The legislators who served on the Education Leadership Council that wrote “The State of Education” praised the final product and promised it wouldn’t languish on a shelf. State Sen. Nancy Todd, an Aurora Democrat and former teacher who will chair the Senate Education Committee, said she was committed to “put some legs on it.”

State Rep. Bob Rankin, a Republican from Carbondale who served as co-chair of the Education Leadership Council with Colorado Education Commissioner Katy Anthes, said that a common refrain during his years in the legislature has been that the state lacks a broad vision for education. That’s made it difficult to move forward on thorny questions.

“The State of Education” provides that vision, Rankin said, and can serve as an “anchor” for lawmakers drafting bills and district leaders looking for new ideas. It’s also a way to show the public how Colorado could be a national leader in education, starting in preschool and continuing all the way through retraining for workers changing careers, he said.

Anthes stressed that the report is not a new set of mandates for school districts and that the plan respects Colorado’s principle of local control.

“We recognize that local context matters,” the report summary reads. ”While the subcommittees came to consensus on the principle and strategies for their components of this plan, we know that not every improvement strategy is right for every community.”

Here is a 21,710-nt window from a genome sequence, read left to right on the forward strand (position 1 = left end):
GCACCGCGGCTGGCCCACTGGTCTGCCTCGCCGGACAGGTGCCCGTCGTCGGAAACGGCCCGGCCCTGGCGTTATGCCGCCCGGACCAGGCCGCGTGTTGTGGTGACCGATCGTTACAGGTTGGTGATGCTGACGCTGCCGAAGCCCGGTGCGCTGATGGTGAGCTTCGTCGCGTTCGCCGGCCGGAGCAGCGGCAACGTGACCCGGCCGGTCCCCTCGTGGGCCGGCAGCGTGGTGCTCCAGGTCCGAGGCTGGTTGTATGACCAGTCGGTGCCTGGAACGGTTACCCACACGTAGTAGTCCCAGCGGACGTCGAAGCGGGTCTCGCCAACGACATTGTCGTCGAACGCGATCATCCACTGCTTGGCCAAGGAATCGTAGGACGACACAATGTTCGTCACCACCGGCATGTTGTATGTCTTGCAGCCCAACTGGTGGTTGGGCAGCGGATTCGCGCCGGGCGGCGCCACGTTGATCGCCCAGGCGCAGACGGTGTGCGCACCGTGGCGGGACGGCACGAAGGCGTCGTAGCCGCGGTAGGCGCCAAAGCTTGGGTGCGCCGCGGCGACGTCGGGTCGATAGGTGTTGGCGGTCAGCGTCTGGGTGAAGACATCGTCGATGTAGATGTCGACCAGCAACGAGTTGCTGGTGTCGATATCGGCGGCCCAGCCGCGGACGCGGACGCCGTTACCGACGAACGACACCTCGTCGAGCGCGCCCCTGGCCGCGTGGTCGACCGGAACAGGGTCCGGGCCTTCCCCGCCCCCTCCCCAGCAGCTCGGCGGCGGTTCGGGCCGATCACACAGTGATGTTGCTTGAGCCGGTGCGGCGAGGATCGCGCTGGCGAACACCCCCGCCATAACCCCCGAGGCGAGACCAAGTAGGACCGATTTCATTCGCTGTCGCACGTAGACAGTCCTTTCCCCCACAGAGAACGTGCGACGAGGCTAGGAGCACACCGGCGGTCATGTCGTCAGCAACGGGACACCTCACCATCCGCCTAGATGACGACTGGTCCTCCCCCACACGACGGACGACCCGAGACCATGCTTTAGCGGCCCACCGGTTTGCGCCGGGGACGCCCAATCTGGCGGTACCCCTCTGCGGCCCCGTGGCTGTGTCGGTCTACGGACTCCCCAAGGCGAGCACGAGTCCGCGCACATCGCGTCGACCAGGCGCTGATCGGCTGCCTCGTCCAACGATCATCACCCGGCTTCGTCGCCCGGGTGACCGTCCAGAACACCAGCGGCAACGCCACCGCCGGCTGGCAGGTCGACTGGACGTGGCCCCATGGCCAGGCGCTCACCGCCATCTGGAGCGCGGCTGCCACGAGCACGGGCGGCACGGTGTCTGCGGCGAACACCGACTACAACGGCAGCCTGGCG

Even as the plan lays out ways to prepare students for the jobs of tomorrow, it also highlights the state’s acute need for many of those students to choose careers in education. Lt. Gov. Donna Lynne, who was heavily involved in the project, noted that the “talent pipeline” for early childhood teachers in particular needs to be larger and that pay and opportunities for advancement will have to increase if more workers are to enter and stay in the profession.

The report calls for higher base compensation for teachers, for financial incentives like loan forgiveness and paid student teaching, and for evaluating and improving the working conditions in “hard-to-staff” schools.

It also calls for maintaining a high bar through teacher licensing and for alternative certification programs — used by many to enter teaching as a second career or after majoring in something other than education — to have equivalent standards.

At the same time, the report said the state should monitor licensure policies that may disproportionately discourage teachers of color as Colorado seeks to have a teacher workforce that looks more like the students it serves.

In contrast to earlier pushes for school improvement that focused on test-based accountability for schools and teachers, this report frequently mentions flexibility, collaboration, support, respect, and empowering educators.